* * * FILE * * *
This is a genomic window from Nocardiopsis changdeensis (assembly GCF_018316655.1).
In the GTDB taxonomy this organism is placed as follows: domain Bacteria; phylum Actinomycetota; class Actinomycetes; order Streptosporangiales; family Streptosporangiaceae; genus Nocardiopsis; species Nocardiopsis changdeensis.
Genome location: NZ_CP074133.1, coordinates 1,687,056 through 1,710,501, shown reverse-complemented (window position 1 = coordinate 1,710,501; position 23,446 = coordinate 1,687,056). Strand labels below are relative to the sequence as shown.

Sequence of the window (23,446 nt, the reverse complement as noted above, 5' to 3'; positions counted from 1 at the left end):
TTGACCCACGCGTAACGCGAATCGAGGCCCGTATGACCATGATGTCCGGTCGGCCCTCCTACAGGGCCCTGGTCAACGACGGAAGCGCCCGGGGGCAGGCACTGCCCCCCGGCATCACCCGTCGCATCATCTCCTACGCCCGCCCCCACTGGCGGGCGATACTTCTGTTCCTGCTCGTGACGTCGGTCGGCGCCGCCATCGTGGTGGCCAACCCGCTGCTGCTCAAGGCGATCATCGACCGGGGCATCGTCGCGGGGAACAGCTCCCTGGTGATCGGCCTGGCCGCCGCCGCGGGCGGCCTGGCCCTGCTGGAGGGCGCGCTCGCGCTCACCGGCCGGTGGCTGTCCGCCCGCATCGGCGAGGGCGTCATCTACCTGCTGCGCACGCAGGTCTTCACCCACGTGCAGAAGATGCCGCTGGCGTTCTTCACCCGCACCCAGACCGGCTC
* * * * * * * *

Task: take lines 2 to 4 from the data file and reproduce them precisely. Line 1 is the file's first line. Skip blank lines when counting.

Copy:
In the GTDB taxonomy this organism is placed as follows: domain Bacteria; phylum Actinomycetota; class Actinomycetes; order Streptosporangiales; family Streptosporangiaceae; genus Nocardiopsis; species Nocardiopsis changdeensis.
Genome location: NZ_CP074133.1, coordinates 1,687,056 through 1,710,501, shown reverse-complemented (window position 1 = coordinate 1,710,501; position 23,446 = coordinate 1,687,056). Strand labels below are relative to the sequence as shown.

Sequence of the window (23,446 nt, the reverse complement as noted above, 5' to 3'; positions counted from 1 at the left end):